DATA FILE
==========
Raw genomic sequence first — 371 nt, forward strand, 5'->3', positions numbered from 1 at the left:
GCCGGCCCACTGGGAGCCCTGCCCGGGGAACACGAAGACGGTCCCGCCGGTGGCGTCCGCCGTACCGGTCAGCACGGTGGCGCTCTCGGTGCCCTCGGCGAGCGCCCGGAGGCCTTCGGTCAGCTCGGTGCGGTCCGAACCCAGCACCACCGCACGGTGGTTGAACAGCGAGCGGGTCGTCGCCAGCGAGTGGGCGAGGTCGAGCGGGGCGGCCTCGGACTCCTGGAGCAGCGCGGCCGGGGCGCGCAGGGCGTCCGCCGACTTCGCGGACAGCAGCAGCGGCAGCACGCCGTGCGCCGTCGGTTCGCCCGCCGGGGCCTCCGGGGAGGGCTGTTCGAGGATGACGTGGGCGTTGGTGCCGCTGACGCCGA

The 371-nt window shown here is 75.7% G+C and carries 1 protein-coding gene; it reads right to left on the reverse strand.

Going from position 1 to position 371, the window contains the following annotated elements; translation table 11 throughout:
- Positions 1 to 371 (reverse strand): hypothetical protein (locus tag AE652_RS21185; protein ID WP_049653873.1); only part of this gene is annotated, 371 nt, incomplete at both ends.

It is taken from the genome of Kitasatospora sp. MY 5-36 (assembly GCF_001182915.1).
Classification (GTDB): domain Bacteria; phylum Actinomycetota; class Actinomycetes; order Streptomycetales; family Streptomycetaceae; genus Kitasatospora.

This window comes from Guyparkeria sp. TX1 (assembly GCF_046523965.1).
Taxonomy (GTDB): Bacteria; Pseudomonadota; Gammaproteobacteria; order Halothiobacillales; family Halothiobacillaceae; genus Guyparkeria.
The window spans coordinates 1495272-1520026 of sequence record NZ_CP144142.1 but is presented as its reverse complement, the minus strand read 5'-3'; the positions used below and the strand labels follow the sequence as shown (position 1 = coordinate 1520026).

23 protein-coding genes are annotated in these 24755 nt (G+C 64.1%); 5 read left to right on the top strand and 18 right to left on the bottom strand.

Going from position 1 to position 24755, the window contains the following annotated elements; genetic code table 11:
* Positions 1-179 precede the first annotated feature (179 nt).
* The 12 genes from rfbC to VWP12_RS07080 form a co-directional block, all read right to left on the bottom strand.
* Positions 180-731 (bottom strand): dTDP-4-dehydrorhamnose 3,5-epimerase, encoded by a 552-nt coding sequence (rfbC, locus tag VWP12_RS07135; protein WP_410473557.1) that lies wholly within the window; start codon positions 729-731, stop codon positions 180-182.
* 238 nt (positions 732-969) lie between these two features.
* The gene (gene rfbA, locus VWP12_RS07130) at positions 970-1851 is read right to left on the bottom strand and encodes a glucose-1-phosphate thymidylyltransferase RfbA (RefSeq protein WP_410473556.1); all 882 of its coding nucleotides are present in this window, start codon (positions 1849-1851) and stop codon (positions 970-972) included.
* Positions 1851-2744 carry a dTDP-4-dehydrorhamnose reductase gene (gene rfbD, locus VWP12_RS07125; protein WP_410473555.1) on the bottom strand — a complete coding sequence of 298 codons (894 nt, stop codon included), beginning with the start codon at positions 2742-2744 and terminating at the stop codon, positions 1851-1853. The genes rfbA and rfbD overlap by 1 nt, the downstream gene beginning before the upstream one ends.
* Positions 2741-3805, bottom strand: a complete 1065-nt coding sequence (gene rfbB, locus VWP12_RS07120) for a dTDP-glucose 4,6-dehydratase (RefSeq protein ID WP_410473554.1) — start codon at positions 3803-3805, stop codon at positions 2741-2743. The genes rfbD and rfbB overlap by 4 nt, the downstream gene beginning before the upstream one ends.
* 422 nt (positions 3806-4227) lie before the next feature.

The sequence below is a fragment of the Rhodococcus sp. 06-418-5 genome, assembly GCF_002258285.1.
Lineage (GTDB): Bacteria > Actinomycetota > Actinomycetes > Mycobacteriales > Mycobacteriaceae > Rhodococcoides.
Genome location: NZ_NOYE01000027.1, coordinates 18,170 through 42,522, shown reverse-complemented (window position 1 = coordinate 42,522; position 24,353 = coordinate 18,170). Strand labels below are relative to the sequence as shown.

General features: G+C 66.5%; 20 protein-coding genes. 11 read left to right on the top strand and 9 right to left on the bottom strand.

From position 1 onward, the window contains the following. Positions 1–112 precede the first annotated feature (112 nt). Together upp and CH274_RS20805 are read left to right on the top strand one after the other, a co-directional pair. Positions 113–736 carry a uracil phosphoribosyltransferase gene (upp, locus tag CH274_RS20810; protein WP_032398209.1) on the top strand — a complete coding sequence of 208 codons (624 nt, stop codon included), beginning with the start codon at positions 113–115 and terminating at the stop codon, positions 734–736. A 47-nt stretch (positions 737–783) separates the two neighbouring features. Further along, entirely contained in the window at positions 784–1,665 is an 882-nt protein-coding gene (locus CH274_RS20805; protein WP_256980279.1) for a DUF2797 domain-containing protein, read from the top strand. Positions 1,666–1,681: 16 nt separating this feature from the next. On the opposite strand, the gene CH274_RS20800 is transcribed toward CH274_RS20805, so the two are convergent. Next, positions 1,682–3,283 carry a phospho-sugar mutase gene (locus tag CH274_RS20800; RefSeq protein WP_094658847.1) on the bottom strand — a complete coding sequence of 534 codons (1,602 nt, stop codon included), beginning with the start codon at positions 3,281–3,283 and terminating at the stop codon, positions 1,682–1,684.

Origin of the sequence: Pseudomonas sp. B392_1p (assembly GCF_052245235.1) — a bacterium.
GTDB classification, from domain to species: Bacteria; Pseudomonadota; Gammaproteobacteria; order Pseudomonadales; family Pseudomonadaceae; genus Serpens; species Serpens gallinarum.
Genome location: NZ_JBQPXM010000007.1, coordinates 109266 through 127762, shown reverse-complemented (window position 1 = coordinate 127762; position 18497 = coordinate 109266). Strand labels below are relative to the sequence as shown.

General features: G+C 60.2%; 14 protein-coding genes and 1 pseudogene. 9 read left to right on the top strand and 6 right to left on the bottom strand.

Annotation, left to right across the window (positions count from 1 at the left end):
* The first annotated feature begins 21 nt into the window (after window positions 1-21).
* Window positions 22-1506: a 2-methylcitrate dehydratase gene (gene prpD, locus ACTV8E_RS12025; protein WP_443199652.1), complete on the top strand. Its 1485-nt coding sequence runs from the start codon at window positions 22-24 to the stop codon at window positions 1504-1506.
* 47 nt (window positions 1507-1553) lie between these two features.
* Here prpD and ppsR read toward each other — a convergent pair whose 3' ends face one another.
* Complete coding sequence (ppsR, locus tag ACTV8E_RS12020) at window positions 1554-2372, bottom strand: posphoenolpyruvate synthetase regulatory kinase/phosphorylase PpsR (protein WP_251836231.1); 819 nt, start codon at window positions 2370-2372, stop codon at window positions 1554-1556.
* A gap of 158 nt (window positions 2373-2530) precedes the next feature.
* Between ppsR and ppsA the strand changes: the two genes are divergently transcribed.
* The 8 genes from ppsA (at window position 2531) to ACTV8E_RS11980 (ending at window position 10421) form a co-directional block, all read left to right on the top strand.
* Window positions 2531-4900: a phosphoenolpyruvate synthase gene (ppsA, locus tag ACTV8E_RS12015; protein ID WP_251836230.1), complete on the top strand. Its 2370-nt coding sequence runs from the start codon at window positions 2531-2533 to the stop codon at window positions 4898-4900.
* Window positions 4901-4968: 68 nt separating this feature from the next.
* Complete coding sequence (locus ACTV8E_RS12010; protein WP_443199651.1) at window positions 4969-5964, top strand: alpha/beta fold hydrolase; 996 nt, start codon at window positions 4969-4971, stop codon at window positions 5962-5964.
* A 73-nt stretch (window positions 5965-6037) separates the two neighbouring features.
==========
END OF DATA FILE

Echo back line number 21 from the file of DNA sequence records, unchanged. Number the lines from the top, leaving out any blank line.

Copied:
The sequence below is a fragment of the Rhodococcus sp. 06-418-5 genome, assembly GCF_002258285.1.